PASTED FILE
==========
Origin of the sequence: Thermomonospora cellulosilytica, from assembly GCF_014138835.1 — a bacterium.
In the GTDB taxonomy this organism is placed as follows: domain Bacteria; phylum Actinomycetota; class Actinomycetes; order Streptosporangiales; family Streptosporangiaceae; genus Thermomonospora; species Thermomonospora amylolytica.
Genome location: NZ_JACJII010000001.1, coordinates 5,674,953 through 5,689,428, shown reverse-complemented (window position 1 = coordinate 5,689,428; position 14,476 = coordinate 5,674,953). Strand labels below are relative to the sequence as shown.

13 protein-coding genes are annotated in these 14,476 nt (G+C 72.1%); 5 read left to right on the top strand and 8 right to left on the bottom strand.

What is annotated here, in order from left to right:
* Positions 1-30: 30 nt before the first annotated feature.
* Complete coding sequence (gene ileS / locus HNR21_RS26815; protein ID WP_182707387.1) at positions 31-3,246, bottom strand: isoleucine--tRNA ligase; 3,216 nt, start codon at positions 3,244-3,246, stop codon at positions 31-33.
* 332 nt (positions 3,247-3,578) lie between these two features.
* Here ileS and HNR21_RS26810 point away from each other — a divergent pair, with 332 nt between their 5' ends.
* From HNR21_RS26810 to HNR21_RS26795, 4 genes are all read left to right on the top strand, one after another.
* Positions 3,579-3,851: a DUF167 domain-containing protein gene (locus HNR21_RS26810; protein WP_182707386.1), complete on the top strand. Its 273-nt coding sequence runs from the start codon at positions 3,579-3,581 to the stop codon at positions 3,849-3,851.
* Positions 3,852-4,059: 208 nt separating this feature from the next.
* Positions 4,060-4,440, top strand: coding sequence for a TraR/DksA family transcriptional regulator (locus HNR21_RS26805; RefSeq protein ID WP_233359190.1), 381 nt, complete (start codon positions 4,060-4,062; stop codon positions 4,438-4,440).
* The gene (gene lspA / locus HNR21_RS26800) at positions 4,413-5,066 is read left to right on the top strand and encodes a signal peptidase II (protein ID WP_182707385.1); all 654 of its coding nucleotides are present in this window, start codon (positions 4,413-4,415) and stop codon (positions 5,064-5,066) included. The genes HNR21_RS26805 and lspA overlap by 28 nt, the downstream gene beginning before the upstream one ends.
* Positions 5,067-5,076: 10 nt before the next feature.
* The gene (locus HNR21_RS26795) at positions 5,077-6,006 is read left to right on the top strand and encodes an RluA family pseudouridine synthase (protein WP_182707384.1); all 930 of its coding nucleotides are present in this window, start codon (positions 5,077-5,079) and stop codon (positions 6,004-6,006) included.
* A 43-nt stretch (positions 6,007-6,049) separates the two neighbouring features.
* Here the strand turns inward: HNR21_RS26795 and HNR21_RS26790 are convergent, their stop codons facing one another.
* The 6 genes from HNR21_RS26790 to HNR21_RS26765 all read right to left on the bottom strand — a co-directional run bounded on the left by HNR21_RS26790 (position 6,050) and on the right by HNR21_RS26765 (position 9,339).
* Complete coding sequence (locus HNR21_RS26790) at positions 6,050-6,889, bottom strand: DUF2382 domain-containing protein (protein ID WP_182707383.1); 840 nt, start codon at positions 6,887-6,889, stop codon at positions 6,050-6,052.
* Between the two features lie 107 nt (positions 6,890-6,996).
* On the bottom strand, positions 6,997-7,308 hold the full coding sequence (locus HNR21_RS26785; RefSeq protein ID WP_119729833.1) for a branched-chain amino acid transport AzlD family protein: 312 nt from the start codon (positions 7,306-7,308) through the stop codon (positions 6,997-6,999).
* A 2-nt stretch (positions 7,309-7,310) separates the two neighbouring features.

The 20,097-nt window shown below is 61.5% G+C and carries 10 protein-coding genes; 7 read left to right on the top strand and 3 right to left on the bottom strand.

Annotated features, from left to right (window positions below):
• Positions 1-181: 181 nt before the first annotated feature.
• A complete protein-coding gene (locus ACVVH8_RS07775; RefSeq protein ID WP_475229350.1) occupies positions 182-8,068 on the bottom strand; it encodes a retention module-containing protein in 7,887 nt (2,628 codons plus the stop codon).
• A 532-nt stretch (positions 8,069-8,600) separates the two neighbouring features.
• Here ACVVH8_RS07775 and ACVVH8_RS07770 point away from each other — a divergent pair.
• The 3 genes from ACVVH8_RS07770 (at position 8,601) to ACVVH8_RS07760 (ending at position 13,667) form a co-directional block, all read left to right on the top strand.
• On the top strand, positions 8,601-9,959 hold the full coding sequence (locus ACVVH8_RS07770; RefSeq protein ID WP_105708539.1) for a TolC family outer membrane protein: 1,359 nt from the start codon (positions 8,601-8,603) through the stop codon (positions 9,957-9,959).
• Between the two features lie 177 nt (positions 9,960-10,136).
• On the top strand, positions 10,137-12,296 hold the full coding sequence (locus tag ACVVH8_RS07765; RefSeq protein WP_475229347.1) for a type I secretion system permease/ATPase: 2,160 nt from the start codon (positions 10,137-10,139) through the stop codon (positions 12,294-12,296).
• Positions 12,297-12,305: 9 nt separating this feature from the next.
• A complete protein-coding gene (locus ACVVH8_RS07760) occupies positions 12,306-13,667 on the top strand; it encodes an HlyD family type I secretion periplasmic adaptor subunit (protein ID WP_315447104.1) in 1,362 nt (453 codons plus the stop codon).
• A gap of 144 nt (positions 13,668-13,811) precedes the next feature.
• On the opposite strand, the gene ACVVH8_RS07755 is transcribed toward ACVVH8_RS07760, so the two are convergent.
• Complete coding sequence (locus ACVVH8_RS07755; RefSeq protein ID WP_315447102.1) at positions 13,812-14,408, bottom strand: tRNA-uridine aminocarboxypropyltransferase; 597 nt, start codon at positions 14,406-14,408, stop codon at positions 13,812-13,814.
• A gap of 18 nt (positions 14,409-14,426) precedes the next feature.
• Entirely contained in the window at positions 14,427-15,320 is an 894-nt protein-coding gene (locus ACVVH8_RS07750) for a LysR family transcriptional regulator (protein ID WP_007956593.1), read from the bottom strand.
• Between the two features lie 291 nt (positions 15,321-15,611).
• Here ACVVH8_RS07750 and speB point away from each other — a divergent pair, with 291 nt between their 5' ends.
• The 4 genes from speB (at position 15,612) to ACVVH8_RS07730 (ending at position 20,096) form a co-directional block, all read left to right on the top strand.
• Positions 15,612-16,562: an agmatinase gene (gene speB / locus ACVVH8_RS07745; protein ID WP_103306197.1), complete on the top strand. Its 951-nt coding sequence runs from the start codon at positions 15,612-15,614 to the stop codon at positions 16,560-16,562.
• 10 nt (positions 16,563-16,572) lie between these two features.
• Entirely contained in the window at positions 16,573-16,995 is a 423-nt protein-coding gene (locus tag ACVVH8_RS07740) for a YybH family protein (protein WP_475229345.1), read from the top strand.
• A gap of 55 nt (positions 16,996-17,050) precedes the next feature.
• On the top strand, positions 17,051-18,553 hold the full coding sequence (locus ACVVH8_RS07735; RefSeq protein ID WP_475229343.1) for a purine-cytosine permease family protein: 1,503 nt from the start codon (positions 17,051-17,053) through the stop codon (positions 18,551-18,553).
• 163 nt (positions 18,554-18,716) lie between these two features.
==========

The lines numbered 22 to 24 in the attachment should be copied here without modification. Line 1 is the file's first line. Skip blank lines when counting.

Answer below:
* On the bottom strand, positions 6,997-7,308 hold the full coding sequence (locus HNR21_RS26785; RefSeq protein ID WP_119729833.1) for a branched-chain amino acid transport AzlD family protein: 312 nt from the start codon (positions 7,306-7,308) through the stop codon (positions 6,997-6,999).
* A 2-nt stretch (positions 7,309-7,310) separates the two neighbouring features.

The 20,097-nt window shown below is 61.5% G+C and carries 10 protein-coding genes; 7 read left to right on the top strand and 3 right to left on the bottom strand.